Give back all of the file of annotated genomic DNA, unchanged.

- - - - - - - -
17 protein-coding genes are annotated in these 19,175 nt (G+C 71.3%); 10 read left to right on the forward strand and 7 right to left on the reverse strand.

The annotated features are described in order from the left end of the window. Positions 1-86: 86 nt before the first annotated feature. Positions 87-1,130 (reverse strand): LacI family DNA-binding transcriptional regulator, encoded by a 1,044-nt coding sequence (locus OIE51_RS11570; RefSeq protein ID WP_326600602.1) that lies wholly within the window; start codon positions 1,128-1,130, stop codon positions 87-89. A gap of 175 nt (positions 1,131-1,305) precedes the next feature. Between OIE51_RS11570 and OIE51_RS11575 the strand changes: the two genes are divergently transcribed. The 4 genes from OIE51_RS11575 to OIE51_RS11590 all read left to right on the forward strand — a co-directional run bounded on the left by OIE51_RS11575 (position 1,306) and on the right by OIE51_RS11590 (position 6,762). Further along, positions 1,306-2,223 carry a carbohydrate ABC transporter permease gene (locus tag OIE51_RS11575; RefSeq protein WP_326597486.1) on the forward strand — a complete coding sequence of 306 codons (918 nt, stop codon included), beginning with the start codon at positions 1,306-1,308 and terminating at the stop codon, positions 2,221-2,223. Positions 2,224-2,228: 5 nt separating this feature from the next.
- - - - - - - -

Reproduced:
17 protein-coding genes are annotated in these 19,175 nt (G+C 71.3%); 10 read left to right on the forward strand and 7 right to left on the reverse strand.

The annotated features are described in order from the left end of the window. Positions 1-86: 86 nt before the first annotated feature. Positions 87-1,130 (reverse strand): LacI family DNA-binding transcriptional regulator, encoded by a 1,044-nt coding sequence (locus OIE51_RS11570; RefSeq protein ID WP_326600602.1) that lies wholly within the window; start codon positions 1,128-1,130, stop codon positions 87-89. A gap of 175 nt (positions 1,131-1,305) precedes the next feature. Between OIE51_RS11570 and OIE51_RS11575 the strand changes: the two genes are divergently transcribed. The 4 genes from OIE51_RS11575 to OIE51_RS11590 all read left to right on the forward strand — a co-directional run bounded on the left by OIE51_RS11575 (position 1,306) and on the right by OIE51_RS11590 (position 6,762). Further along, positions 1,306-2,223 carry a carbohydrate ABC transporter permease gene (locus tag OIE51_RS11575; RefSeq protein WP_326597486.1) on the forward strand — a complete coding sequence of 306 codons (918 nt, stop codon included), beginning with the start codon at positions 1,306-1,308 and terminating at the stop codon, positions 2,221-2,223. Positions 2,224-2,228: 5 nt separating this feature from the next.